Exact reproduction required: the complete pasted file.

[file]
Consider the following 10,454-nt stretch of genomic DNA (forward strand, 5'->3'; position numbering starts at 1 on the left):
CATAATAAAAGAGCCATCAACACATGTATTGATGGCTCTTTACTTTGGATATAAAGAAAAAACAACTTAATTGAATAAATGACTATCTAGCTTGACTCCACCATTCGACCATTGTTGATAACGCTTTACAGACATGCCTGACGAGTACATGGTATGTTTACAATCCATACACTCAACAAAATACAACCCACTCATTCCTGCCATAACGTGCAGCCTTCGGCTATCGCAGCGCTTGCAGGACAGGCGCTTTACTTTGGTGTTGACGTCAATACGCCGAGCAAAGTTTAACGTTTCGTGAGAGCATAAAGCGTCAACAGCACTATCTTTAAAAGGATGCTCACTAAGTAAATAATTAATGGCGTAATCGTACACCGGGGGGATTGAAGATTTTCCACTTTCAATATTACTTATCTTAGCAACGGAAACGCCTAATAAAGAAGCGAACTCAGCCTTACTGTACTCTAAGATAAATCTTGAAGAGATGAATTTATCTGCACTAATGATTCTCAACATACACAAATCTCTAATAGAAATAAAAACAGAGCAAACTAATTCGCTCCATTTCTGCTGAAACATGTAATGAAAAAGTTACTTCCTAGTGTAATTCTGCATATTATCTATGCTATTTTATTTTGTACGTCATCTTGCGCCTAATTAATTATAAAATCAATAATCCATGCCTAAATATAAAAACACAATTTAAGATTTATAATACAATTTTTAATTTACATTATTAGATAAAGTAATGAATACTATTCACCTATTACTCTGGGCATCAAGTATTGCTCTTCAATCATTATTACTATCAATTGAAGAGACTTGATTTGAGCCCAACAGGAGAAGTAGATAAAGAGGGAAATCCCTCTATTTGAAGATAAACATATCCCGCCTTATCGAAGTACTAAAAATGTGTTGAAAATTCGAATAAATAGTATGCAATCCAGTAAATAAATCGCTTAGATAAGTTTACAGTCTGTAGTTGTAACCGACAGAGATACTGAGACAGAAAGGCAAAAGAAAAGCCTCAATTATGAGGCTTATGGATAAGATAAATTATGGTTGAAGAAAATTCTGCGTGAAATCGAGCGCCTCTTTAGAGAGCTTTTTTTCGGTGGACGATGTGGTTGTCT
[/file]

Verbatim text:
Consider the following 10,454-nt stretch of genomic DNA (forward strand, 5'->3'; position numbering starts at 1 on the left):
CATAATAAAAGAGCCATCAACACATGTATTGATGGCTCTTTACTTTGGATATAAAGAAAAAACAACTTAATTGAATAAATGACTATCTAGCTTGACTCCACCATTCGACCATTGTTGATAACGCTTTACAGACATGCCTGACGAGTACATGGTATGTTTACAATCCATACACTCAACAAAATACAACCCACTCATTCCTGCCATAACGTGCAGCCTTCGGCTATCGCAGCGCTTGCAGGACAGGCGCTTTACTTTGGTGTTGACGTCAATACGCCGAGCAAAGTTTAACGTTTCGTGAGAGCATAAAGCGTCAACAGCACTATCTTTAAAAGGATGCTCACTAAGTAAATAATTAATGGCGTAATCGTACACCGGGGGGATTGAAGATTTTCCACTTTCAATATTACTTATCTTAGCAACGGAAACGCCTAATAAAGAAGCGAACTCAGCCTTACTGTACTCTAAGATAAATCTTGAAGAGATGAATTTATCTGCACTAATGATTCTCAACATACACAAATCTCTAATAGAAATAAAAACAGAGCAAACTAATTCGCTCCATTTCTGCTGAAACATGTAATGAAAAAGTTACTTCCTAGTGTAATTCTGCATATTATCTATGCTATTTTATTTTGTACGTCATCTTGCGCCTAATTAATTATAAAATCAATAATCCATGCCTAAATATAAAAACACAATTTAAGATTTATAATACAATTTTTAATTTACATTATTAGATAAAGTAATGAATACTATTCACCTATTACTCTGGGCATCAAGTATTGCTCTTCAATCATTATTACTATCAATTGAAGAGACTTGATTTGAGCCCAACAGGAGAAGTAGATAAAGAGGGAAATCCCTCTATTTGAAGATAAACATATCCCGCCTTATCGAAGTACTAAAAATGTGTTGAAAATTCGAATAAATAGTATGCAATCCAGTAAATAAATCGCTTAGATAAGTTTACAGTCTGTAGTTGTAACCGACAGAGATACTGAGACAGAAAGGCAAAAGAAAAGCCTCAATTATGAGGCTTATGGATAAGATAAATTATGGTTGAAGAAAATTCTGCGTGAAATCGAGCGCCTCTTTAGAGAGCTTTTTTTCGGTGGACGATGTGGTTGTCT